Chapter

Stolper-Samuelson Is Dead: And Other Crimes of Both Theory and Data

Donald R. Davis and Prachi Mishra

in Globalization and Poverty

Published by University of Chicago Press

Published in print April 2007 | ISBN: 9780226317946
Published online February 2013 | e-ISBN: 9780226318004 | DOI: http://dx.doi.org/10.7208/chicago/9780226318004.003.0003
Stolper-Samuelson Is Dead: And Other Crimes of Both Theory and Data

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This chapter explores theoretical linkages between trade and poverty. It is argued that applying trade theory to suggest that liberalization will raise the wages of the unskilled in unskilled abundant countries is “worse than wrong—it is dangerous.” Trade liberalization with respect to competing goods produces quasi-Stolper-Samuelson effects. Trade liberalization against a good that is a poor substitute for a local variety will affect local factor prices only weakly. Economic geography is one of the most important analytic developments in the study of trade of the 1990s. It is shown that there are dynamic gains even for the country that in the long run will have a lower per capita income as a result of trade. With markets imperfect, both the level and the location of innovation can be nonoptimal. Labor market rigidities may explain why declining industries find it hard to fire workers.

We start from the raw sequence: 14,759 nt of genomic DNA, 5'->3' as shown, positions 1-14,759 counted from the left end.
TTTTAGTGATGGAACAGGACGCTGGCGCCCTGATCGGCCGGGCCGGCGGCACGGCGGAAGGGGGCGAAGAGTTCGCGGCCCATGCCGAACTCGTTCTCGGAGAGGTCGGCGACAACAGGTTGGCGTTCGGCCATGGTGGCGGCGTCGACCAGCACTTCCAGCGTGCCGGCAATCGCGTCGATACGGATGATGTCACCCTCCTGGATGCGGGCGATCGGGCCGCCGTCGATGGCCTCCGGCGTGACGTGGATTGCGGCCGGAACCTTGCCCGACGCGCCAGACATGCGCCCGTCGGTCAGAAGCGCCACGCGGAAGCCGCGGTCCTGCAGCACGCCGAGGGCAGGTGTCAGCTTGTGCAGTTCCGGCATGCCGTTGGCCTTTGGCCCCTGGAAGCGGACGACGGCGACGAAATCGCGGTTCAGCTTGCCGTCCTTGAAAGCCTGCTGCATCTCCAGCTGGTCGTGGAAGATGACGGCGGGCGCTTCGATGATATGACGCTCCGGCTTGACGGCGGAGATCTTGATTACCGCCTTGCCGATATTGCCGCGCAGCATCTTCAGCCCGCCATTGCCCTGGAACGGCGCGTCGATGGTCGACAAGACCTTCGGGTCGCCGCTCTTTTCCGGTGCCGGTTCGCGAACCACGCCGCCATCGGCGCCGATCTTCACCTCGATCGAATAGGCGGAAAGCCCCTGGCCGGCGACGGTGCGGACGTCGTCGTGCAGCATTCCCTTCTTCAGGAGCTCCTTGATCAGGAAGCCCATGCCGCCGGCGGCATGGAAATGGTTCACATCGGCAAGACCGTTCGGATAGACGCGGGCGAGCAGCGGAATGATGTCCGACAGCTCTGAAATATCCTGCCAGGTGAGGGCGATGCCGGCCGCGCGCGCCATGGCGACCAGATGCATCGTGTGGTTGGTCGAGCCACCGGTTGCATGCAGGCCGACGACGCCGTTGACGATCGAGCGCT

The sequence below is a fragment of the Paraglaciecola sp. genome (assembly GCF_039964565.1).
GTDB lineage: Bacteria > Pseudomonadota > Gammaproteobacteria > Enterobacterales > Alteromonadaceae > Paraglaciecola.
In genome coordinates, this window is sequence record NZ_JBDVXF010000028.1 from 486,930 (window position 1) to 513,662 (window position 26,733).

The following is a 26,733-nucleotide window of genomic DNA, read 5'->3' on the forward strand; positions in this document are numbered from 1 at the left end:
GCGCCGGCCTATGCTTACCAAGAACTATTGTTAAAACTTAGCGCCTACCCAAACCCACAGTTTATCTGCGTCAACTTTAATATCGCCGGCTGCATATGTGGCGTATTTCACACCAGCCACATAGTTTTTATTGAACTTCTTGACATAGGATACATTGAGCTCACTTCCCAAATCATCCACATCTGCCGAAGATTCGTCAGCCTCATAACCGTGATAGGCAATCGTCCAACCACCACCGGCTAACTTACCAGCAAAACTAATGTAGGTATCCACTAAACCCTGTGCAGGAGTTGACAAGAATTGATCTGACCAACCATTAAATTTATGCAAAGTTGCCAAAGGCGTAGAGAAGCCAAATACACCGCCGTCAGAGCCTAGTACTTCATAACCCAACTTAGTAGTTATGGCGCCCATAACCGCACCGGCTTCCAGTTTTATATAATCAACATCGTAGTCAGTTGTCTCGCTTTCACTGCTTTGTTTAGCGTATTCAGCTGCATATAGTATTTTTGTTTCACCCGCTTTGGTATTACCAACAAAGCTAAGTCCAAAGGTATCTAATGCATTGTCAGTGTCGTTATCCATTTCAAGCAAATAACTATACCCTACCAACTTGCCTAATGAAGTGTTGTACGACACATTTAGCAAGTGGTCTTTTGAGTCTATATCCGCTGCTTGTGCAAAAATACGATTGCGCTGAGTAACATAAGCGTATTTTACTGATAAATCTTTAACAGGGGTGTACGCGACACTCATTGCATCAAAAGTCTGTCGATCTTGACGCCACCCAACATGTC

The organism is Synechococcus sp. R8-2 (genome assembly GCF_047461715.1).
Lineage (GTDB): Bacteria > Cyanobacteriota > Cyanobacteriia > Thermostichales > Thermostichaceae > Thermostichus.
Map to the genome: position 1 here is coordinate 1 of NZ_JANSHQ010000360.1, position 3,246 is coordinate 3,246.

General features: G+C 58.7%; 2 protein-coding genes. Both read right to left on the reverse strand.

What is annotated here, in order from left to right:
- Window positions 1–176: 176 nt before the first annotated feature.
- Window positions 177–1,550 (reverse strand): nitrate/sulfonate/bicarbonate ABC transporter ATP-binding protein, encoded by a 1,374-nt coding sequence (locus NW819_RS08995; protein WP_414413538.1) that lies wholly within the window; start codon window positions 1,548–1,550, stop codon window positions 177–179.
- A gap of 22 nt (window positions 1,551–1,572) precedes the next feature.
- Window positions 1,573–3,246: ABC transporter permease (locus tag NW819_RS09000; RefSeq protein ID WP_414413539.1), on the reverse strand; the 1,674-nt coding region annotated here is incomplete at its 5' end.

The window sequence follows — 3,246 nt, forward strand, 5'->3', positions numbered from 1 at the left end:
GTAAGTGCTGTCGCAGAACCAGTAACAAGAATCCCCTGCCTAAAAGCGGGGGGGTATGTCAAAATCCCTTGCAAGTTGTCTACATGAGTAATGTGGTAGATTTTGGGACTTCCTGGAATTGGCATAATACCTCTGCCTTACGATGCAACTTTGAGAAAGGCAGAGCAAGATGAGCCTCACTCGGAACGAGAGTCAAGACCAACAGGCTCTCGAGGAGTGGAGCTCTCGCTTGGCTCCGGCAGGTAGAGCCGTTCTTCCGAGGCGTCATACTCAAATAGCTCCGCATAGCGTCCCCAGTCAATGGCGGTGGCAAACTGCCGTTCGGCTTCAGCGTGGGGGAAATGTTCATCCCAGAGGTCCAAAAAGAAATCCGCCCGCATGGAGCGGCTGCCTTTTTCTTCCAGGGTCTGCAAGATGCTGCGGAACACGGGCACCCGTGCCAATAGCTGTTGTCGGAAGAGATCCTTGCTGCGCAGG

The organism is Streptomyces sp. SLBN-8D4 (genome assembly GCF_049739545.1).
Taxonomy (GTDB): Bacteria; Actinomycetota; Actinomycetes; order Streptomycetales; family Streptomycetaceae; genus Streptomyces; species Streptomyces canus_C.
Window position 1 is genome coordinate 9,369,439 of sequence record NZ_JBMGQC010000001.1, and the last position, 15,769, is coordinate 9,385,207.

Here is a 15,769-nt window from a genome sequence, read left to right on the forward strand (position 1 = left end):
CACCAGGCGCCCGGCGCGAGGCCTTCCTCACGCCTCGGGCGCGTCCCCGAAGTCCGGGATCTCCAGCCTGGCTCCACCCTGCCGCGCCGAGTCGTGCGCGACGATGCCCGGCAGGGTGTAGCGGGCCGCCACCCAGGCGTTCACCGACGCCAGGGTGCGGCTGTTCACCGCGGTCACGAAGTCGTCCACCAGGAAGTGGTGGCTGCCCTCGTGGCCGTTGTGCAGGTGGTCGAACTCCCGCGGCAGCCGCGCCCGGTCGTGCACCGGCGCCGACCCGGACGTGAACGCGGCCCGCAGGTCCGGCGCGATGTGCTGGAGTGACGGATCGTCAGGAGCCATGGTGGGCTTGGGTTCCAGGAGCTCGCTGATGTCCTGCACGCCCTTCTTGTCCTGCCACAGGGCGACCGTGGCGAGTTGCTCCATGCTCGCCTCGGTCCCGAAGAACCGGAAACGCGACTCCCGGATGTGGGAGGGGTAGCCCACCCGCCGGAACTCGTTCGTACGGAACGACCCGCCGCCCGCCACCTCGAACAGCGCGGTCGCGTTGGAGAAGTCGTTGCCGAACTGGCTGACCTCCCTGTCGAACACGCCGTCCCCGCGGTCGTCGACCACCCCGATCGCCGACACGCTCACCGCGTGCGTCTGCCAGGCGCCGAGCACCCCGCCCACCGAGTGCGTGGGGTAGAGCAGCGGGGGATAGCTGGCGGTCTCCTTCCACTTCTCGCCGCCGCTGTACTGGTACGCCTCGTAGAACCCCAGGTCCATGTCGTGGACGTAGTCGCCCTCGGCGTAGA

Keywords: trade; poverty; liberalization; wages; quasi-Stolper-Samuelson effects; economic geography; labor market

Chapter.  9764 words.  Illustrated.

Subjects: Economic Development and Growth

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